CFK distances herself from the government: ‘The president makes the decisions’

The Vice President said that her differences with Alberto Fernández’s administration are ‘public and well-known’

Vice President Cristina Fernández de Kirchner distanced herself from the government after casting her vote in the Argentine presidential elections on Sunday.

“The president is the one who makes the decisions, I don’t decide policies,” she said after a journalist asked her how she thought people would remember her government, referring to the current administration. 

“My 2015 government will be remembered wonderfully; that’s why we won in 2019,” Kirchner said, adding that opposition journalists “love” to say this government is hers, but that Argentina is a “president-centric country.” She said that her role is limited to presiding over the Senate.

“I don’t decide policies. They didn’t listen to me. In fact, my differences have been public and well-known,” she said. She added that ever since 2020 she has been speaking about the need to “align prices, salaries, utility services, and pensions,” something that, according to her, the government is not doing.

“For better or worse, the president is the one who makes the decisions,” she said, referring to President Alberto Fernández.

Kirchner said that she would continue to be involved in politics, although she wouldn’t take on any institutional role immediately after her tenure as vice president.

“Let’s get rid of this habit of thinking you can only do politics by being on the ballot or having a government position,” she said. “[That’s not how it works], kids, and much less in Peronism.”

The Vice President said that she voted in the school where her late husband and former President Néstor Kirchner used to vote. She added that she had spoken to Grandmothers of Plaza de Mayo head Estela de Carlotto, who was celebrating her birthday.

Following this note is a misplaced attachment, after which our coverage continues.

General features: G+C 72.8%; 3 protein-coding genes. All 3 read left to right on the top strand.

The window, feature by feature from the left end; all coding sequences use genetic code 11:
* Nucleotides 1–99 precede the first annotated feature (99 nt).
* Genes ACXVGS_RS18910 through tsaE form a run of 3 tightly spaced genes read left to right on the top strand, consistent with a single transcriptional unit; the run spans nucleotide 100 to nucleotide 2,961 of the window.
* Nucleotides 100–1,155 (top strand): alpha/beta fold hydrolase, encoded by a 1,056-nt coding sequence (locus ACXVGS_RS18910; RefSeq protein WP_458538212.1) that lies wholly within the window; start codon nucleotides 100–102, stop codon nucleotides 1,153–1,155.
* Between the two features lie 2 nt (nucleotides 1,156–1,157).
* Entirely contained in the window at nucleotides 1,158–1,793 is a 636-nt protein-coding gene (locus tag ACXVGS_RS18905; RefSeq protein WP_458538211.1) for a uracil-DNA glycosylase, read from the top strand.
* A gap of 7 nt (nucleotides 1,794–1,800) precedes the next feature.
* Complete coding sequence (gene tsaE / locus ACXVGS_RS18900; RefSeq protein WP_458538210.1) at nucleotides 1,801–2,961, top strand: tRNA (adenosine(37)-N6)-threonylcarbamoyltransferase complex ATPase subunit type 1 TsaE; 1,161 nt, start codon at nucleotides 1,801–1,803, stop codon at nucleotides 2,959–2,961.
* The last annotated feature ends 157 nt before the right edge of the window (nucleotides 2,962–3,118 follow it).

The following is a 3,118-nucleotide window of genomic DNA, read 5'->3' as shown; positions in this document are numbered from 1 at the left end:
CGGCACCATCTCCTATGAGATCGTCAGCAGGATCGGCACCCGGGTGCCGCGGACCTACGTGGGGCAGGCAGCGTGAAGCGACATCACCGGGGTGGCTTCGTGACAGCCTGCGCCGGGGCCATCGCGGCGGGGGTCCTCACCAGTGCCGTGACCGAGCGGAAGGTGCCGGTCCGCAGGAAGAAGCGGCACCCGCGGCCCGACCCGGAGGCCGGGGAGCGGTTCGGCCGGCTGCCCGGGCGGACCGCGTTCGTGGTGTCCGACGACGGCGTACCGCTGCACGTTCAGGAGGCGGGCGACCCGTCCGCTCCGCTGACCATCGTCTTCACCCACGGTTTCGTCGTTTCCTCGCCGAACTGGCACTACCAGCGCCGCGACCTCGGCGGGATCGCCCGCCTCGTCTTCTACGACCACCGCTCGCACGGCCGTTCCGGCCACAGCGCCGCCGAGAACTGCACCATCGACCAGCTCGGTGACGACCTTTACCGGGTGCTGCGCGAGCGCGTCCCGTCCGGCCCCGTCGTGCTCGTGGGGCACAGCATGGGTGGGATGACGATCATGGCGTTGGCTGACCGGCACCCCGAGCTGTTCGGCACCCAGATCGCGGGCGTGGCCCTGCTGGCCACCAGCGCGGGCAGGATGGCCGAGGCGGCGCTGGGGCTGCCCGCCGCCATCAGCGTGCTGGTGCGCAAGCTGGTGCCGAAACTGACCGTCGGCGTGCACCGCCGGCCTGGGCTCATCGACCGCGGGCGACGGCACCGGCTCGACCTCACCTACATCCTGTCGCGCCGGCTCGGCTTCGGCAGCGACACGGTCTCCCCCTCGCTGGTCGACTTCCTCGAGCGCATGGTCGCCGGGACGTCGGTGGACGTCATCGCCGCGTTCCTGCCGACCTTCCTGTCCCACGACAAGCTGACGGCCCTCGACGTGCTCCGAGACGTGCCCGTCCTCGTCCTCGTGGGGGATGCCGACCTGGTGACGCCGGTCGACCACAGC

“I hope we have a more sensible country tomorrow, a country where all those who have responsibilities, be that at an institution, a trade union, a social [organization] or a business, know that it will be necessary to agree on some basic issues,” she said.

Kirchner said that the country’s current economic ordeal started in 2018 when former president Mauricio Macri signed a loan with the International Monetary Fund (IMF). “It will take a lot of agreements to see how we get out of the mess that means having a debt of over US$45 billion.” 

How the current government was formed

In May 2019, Kirchner announced that Alberto Fernández and herself would compete on a presidential ticket in that year’s elections. 

“I have asked Alberto Fernández to head the ticket that we will form together. He will run for president, and I will run as vice president in the next elections,” she famously said in a video posted on social media.

After winning the 2019 elections against then-president Mauricio Macri, they formed a coalition government. Key positions within the administration were given to people who answered directly to Kirchner — for example, Interior Minister Eduardo “Wado” de Pedro.


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